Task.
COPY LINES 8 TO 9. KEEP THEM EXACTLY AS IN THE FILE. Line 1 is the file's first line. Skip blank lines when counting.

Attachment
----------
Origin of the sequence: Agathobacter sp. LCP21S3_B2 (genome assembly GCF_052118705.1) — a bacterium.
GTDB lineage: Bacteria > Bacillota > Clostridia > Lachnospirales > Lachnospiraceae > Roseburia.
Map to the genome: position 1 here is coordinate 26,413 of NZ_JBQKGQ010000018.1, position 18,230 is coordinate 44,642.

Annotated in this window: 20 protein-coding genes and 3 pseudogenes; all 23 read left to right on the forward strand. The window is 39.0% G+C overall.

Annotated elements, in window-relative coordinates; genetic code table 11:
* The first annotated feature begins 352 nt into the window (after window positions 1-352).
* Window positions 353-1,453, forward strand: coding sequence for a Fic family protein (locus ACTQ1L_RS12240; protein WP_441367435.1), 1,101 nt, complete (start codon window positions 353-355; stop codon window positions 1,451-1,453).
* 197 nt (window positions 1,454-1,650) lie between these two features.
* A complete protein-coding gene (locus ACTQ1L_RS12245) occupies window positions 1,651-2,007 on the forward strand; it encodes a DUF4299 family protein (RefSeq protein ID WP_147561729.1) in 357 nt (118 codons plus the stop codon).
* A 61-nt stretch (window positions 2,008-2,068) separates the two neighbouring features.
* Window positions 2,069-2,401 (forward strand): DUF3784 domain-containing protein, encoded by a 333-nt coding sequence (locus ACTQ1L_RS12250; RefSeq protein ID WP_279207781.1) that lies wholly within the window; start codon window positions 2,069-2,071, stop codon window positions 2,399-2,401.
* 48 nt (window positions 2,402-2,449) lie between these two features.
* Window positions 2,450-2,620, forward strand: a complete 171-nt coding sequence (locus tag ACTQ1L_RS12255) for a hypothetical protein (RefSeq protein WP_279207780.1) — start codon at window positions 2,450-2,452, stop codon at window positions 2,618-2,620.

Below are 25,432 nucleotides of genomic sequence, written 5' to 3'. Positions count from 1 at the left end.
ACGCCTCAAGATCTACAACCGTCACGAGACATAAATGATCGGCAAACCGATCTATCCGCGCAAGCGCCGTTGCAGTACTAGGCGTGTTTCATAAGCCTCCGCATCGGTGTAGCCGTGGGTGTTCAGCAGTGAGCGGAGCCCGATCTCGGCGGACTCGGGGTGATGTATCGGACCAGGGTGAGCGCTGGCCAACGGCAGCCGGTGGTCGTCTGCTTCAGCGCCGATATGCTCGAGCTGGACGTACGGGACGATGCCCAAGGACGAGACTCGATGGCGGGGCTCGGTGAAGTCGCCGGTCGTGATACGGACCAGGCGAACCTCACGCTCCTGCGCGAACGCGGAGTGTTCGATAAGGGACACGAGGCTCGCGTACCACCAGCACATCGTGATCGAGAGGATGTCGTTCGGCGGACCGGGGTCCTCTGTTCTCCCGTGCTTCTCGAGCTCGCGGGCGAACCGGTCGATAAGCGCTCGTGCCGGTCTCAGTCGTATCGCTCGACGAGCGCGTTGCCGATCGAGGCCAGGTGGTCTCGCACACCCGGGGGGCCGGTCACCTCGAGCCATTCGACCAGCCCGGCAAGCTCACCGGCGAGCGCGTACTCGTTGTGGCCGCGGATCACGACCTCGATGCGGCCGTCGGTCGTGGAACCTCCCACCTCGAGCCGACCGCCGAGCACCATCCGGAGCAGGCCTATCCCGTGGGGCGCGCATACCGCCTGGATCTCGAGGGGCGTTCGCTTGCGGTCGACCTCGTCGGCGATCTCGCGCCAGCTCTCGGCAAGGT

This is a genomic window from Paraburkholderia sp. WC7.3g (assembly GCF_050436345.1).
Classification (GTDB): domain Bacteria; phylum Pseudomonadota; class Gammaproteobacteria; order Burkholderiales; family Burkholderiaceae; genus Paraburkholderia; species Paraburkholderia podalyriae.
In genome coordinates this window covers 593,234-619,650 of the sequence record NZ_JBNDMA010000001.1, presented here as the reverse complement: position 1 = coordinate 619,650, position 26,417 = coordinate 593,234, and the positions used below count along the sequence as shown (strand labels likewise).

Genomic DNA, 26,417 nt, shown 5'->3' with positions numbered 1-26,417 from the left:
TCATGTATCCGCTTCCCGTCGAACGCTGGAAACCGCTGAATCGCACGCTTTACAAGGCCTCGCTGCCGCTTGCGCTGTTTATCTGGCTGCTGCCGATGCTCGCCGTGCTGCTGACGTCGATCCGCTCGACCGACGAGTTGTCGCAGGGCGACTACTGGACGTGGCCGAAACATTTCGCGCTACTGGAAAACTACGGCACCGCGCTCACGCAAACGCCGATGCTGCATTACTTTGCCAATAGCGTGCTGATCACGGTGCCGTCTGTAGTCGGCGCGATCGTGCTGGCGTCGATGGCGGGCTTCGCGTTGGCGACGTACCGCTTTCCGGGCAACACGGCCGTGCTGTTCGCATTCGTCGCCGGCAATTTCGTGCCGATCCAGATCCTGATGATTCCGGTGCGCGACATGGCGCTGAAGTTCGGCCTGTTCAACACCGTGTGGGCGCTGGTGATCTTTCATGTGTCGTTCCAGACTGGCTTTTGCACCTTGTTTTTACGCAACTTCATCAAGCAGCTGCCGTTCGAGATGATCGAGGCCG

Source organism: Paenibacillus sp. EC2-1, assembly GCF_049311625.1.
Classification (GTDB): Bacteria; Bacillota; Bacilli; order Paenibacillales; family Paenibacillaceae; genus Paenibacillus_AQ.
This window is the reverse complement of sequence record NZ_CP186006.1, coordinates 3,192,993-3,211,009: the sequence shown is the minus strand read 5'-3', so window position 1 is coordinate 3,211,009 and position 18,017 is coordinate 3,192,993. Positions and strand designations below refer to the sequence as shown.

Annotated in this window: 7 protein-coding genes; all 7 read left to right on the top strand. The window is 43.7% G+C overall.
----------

* 197 nt (window positions 1,454-1,650) lie between these two features.
* A complete protein-coding gene (locus ACTQ1L_RS12245) occupies window positions 1,651-2,007 on the forward strand; it encodes a DUF4299 family protein (RefSeq protein ID WP_147561729.1) in 357 nt (118 codons plus the stop codon).